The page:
UBC Theses and Dissertations
The role of fibroblast phenotype and pericellular matrix in wound healing Mah, Wesley Brandon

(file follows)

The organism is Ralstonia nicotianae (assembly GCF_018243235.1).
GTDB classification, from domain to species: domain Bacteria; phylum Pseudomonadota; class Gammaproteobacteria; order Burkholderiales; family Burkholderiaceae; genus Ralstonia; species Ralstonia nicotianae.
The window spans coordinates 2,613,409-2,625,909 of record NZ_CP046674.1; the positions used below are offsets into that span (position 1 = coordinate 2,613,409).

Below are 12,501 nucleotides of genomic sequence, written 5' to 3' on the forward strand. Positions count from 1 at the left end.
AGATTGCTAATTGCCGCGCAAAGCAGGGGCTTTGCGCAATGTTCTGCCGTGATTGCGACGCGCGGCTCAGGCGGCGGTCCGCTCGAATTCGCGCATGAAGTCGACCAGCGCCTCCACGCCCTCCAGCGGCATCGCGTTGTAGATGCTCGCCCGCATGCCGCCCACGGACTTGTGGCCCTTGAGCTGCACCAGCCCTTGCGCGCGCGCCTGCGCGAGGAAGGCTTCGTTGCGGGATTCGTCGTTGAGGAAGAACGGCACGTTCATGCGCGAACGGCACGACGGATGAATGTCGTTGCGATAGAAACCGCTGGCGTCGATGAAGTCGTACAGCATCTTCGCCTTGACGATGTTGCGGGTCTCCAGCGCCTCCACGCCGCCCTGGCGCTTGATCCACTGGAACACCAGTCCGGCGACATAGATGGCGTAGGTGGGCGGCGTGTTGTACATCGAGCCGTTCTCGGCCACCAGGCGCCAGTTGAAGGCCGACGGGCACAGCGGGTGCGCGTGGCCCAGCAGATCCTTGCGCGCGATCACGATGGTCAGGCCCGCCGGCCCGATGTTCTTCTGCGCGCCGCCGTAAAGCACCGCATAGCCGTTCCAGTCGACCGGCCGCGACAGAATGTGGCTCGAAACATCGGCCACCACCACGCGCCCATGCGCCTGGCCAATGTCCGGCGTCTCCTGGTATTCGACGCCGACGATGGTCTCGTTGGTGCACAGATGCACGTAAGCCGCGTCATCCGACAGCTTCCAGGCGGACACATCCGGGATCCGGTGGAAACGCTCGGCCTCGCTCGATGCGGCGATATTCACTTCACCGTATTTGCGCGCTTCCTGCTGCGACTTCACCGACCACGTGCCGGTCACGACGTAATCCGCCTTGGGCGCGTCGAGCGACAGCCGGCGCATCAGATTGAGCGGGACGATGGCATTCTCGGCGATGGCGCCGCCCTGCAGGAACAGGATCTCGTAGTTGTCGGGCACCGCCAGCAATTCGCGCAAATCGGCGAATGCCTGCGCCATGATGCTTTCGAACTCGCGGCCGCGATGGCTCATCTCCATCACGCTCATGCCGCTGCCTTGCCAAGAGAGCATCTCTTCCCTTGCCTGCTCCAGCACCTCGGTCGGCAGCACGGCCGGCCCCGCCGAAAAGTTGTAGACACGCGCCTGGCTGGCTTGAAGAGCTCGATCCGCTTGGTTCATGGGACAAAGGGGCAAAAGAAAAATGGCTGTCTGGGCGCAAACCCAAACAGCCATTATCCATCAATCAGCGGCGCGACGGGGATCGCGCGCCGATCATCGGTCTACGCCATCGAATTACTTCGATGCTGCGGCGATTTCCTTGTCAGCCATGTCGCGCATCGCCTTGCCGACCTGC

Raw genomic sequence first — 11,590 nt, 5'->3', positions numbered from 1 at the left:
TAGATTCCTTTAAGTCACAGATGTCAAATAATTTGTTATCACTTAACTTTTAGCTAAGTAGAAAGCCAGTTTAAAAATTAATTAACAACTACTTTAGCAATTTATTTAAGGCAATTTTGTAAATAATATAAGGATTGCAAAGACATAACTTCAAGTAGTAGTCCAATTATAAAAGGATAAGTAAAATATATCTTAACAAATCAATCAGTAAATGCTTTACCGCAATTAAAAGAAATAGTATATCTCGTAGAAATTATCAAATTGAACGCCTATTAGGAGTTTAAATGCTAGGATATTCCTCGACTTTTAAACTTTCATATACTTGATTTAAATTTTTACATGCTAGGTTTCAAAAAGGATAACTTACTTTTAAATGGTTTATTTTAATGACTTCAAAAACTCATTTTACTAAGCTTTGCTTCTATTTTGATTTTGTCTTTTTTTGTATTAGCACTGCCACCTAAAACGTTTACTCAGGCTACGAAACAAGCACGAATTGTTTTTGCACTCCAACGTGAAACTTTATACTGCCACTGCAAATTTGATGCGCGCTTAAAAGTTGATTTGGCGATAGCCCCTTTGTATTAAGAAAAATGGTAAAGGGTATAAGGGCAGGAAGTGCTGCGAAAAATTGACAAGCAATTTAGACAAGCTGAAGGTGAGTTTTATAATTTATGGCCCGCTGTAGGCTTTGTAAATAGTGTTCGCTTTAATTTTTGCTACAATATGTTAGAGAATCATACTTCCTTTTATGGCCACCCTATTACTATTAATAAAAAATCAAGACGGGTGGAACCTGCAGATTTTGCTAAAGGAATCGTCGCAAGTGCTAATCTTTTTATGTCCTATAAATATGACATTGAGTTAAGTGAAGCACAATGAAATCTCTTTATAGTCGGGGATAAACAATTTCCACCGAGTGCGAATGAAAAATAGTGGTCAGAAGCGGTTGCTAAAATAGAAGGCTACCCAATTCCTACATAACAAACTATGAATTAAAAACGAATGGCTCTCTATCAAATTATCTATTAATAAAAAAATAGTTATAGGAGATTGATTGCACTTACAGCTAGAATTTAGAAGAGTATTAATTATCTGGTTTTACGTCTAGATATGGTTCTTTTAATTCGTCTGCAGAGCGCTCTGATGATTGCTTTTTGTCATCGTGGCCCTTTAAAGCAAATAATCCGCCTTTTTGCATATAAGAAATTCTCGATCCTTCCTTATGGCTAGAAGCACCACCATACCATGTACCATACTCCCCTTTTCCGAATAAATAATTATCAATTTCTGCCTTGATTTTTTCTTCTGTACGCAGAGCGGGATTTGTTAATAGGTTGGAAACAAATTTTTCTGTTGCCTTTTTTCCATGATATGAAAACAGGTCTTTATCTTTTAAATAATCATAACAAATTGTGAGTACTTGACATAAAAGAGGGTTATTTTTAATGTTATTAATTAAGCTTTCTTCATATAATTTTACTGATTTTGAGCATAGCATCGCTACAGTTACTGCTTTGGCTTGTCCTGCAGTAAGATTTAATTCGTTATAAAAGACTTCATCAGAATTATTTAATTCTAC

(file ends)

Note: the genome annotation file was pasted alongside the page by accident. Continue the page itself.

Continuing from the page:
Scar formation as a result of wound healing in skin is associated with increased deposition of extracellular matrix (ECM) and reduced ECM turnover by fibroblasts. Remarkably, wound healing in the human oral mucosa results in scarless healing, while wound healing in the skin can often result in scarring. Therefore comparing fibroblast phenotype and interactions with their ECM niche in the gingiva and skin may provide novel information about the factors that regulate scar formation. To this end, a novel 3D cell culture model was utilized to yield a cellular microenvironment (niche) that closely mimics the in vivo situation and primary gingival (GFBL) and skin fibroblasts (SFBL) phenotype was characterized. Furthermore, fibroblasts were reseeded on cell-free 3D ECM derived from GFBL and SFBL and the effects of the 3D ECM on cell phenotype were analyzed. Interestingly, SFBL in 3D cultures had greater expression of ECM deposition associated genes, including collagens, matricellular proteins, SLRPs, TGF-β1 and CTGF, intracellular ECM degradation and myofibroblast differentiation and function-associated genes, while GFBL had a greater expression of matrix remodeling associated genes (MMPs). We also found that the 3D cultures showed a significant difference in expression of certain genes (MMPs and myofibroblast function-associated genes) between GFBL and SFBL compared to cells reseeded on the 3D ECM or 2D control substrate. Thus, the 3D culture conditions may differentially regulate expression of a subset of genes in these cells. Interestingly, SFBL had a greater expression of matrix deposition associated genes (collagens, SLRPs, tenascins) irrespective of the culture conditions, suggesting that expression of these genes is inherently distinct between GFBL and SFBL. This was associated with greater autogenous TGF-β expression and SMAD3 phosphorylation in SFBL than GFBL, which may partly explain the innate difference in gene expression. In addition, there was greater ERK1/2 phosphorylation in fibroblasts when seeded on 3D ECM compared to 2D substrate. Greater ERK1/2 phosphorylation may have promoted greater expression of AP-1-dependent MMPs seen in SFBL and GFBL on 3D ECM. In conclusion, reduced expression of matrix deposition associated genes and greater expression of matrix remodeling genes in GFBL may contribute to scarless healing in gingiva.
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